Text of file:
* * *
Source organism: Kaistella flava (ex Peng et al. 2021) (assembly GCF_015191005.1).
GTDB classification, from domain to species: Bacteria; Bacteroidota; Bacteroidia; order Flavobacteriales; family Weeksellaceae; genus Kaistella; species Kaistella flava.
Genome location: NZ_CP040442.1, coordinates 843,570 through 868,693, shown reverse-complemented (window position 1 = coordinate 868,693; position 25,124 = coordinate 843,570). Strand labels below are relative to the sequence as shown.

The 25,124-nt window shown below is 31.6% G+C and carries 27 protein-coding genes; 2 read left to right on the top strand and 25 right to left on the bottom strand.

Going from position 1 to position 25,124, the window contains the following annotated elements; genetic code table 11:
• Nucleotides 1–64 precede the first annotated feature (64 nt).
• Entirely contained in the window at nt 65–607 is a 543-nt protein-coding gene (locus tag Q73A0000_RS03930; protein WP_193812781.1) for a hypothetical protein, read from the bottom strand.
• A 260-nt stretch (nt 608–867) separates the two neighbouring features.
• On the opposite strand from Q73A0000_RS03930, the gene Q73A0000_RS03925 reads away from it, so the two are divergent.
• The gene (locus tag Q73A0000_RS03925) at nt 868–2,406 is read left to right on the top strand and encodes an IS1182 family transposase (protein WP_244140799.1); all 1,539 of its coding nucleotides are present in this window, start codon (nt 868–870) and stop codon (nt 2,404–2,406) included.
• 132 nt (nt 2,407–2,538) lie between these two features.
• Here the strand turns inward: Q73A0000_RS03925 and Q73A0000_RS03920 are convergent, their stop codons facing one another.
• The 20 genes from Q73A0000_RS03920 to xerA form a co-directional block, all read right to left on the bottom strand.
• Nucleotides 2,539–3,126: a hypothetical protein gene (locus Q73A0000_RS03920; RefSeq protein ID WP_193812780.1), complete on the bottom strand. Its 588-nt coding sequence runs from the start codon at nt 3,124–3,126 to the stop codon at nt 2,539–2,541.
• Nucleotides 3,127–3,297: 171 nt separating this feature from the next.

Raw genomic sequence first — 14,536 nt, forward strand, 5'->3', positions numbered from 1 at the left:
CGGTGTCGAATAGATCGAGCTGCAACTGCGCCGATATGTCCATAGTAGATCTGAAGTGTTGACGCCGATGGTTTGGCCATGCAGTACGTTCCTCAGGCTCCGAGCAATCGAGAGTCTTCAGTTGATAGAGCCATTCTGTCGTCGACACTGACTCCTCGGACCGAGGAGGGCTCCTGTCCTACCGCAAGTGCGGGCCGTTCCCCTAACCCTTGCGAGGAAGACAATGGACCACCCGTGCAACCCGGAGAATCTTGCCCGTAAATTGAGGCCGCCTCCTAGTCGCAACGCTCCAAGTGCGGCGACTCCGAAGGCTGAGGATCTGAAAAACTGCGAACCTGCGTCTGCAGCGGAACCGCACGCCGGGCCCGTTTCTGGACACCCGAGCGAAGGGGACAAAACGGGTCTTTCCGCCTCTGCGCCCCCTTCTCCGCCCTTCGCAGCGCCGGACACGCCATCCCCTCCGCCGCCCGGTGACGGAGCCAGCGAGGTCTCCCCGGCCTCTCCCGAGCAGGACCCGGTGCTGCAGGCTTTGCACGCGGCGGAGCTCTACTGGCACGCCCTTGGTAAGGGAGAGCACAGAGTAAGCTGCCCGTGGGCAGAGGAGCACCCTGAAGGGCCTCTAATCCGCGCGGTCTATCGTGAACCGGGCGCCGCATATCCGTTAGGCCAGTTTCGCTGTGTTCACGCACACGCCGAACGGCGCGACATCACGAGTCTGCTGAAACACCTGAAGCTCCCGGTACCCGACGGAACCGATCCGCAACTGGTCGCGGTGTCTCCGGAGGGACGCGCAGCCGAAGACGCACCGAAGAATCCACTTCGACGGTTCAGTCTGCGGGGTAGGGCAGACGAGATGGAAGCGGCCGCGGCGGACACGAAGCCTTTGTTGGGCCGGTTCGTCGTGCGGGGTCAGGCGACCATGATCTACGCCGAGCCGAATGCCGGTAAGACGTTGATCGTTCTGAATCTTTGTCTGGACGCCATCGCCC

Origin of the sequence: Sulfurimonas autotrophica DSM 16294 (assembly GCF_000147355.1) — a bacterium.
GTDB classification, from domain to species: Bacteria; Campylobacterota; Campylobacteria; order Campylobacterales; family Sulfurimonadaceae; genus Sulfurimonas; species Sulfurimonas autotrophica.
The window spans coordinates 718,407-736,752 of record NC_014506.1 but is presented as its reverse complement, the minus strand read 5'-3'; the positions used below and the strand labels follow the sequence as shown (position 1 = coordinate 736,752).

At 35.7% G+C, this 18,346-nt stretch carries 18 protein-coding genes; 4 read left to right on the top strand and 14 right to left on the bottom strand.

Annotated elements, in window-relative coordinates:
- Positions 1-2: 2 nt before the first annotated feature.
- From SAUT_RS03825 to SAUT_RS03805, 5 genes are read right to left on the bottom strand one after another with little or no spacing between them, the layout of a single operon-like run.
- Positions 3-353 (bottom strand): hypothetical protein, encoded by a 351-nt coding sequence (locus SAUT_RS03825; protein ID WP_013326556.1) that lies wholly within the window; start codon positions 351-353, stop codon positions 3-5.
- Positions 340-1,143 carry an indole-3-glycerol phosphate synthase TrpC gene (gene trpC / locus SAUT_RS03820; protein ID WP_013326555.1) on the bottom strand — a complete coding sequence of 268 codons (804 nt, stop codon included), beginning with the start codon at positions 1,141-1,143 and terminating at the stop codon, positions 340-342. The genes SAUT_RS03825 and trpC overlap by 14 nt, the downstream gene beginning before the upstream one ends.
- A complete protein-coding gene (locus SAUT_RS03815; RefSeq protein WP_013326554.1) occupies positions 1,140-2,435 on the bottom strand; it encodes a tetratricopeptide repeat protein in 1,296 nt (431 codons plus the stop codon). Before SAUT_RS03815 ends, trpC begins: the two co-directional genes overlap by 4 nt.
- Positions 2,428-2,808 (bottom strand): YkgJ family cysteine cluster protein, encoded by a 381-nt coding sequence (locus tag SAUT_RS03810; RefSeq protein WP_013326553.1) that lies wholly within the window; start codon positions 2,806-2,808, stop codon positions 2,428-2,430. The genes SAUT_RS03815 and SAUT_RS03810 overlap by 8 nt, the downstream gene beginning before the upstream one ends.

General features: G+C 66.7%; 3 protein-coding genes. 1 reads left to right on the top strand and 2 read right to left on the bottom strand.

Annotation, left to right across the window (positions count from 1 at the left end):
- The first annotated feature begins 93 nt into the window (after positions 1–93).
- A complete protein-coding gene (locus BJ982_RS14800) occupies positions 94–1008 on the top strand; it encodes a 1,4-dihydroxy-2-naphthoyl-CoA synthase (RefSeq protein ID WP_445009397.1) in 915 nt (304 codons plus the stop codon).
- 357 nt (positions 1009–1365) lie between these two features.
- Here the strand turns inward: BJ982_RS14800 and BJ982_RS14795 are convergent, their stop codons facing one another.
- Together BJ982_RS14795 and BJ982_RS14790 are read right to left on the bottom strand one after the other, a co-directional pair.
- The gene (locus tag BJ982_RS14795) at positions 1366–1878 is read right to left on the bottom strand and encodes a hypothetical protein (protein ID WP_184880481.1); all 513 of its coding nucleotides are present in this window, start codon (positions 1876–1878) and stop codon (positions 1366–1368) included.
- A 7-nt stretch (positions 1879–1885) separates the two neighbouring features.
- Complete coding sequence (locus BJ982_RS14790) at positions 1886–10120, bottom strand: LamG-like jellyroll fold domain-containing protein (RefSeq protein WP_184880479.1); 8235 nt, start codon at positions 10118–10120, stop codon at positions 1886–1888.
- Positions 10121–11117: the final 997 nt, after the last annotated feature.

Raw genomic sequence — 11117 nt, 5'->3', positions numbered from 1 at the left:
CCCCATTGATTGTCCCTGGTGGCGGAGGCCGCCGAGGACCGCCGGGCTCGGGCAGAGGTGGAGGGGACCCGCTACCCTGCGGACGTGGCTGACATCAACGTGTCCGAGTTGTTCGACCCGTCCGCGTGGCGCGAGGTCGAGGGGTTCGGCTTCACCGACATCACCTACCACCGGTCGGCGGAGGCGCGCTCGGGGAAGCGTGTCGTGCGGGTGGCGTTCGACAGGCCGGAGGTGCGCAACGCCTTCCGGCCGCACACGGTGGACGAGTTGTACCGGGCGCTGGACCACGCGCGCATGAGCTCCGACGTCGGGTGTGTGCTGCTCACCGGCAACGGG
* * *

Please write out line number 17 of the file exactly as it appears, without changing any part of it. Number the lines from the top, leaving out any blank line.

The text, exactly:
CGGTGTCGAATAGATCGAGCTGCAACTGCGCCGATATGTCCATAGTAGATCTGAAGTGTTGACGCCGATGGTTTGGCCATGCAGTACGTTCCTCAGGCTCCGAGCAATCGAGAGTCTTCAGTTGATAGAGCCATTCTGTCGTCGACACTGACTCCTCGGACCGAGGAGGGCTCCTGTCCTACCGCAAGTGCGGGCCGTTCCCCTAACCCTTGCGAGGAAGACAATGGACCACCCGTGCAACCCGGAGAATCTTGCCCGTAAATTGAGGCCGCCTCCTAGTCGCAACGCTCCAAGTGCGGCGACTCCGAAGGCTGAGGATCTGAAAAACTGCGAACCTGCGTCTGCAGCGGAACCGCACGCCGGGCCCGTTTCTGGACACCCGAGCGAAGGGGACAAAACGGGTCTTTCCGCCTCTGCGCCCCCTTCTCCGCCCTTCGCAGCGCCGGACACGCCATCCCCTCCGCCGCCCGGTGACGGAGCCAGCGAGGTCTCCCCGGCCTCTCCCGAGCAGGACCCGGTGCTGCAGGCTTTGCACGCGGCGGAGCTCTACTGGCACGCCCTTGGTAAGGGAGAGCACAGAGTAAGCTGCCCGTGGGCAGAGGAGCACCCTGAAGGGCCTCTAATCCGCGCGGTCTATCGTGAACCGGGCGCCGCATATCCGTTAGGCCAGTTTCGCTGTGTTCACGCACACGCCGAACGGCGCGACATCACGAGTCTGCTGAAACACCTGAAGCTCCCGGTACCCGACGGAACCGATCCGCAACTGGTCGCGGTGTCTCCGGAGGGACGCGCAGCCGAAGACGCACCGAAGAATCCACTTCGACGGTTCAGTCTGCGGGGTAGGGCAGACGAGATGGAAGCGGCCGCGGCGGACACGAAGCCTTTGTTGGGCCGGTTCGTCGTGCGGGGTCAGGCGACCATGATCTACGCCGAGCCGAATGCCGGTAAGACGTTGATCGTTCTGAATCTTTGTCTGGACGCCATCGCCC